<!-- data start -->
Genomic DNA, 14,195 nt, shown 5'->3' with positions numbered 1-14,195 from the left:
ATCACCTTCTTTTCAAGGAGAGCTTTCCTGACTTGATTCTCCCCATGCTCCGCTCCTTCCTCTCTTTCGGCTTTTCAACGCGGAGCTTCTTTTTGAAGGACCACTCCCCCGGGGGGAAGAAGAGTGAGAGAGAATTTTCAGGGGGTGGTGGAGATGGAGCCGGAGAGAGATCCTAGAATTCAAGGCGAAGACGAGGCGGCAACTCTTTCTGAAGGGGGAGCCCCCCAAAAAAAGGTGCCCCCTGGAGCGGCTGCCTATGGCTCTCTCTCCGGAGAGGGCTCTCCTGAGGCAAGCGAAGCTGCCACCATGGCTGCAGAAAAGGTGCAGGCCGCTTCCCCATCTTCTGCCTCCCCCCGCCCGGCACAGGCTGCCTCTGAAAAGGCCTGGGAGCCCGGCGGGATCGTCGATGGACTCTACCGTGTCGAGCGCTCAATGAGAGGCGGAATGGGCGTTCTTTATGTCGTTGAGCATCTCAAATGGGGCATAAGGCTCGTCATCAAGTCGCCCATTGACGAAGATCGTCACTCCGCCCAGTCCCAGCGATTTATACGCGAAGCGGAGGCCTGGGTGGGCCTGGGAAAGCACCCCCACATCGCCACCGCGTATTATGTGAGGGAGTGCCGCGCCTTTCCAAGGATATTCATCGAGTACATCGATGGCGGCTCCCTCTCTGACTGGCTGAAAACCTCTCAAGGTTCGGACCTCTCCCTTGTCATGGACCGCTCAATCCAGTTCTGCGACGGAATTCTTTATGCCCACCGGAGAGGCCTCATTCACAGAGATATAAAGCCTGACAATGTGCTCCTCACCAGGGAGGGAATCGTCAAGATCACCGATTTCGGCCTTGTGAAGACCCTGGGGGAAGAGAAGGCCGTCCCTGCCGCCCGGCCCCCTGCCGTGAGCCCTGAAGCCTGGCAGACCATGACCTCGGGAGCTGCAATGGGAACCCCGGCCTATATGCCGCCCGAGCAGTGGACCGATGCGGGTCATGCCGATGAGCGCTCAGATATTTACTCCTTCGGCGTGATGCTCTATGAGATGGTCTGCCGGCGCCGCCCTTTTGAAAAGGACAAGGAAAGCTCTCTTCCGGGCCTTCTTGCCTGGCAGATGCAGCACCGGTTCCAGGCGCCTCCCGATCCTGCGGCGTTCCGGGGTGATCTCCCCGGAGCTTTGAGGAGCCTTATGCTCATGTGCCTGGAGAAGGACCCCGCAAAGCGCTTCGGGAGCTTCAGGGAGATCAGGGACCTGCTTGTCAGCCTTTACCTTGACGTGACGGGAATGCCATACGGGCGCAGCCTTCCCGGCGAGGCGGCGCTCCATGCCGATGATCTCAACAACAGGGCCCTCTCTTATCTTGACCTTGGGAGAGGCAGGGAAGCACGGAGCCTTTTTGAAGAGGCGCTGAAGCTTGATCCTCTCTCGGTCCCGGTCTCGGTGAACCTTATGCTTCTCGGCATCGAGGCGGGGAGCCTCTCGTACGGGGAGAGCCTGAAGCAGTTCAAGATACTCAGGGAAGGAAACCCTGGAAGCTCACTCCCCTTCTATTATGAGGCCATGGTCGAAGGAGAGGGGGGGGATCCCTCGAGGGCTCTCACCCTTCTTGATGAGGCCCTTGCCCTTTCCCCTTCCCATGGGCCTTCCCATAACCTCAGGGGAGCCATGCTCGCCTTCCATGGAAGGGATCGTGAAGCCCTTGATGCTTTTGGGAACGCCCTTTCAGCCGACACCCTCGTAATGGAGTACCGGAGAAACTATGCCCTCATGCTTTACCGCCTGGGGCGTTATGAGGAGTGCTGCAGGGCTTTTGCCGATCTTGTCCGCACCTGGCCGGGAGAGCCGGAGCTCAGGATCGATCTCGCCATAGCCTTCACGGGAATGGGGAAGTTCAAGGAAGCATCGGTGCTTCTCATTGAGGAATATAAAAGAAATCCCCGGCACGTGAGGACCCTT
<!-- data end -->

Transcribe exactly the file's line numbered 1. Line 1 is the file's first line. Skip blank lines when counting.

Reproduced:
Genomic DNA, 14,195 nt, shown 5'->3' with positions numbered 1-14,195 from the left: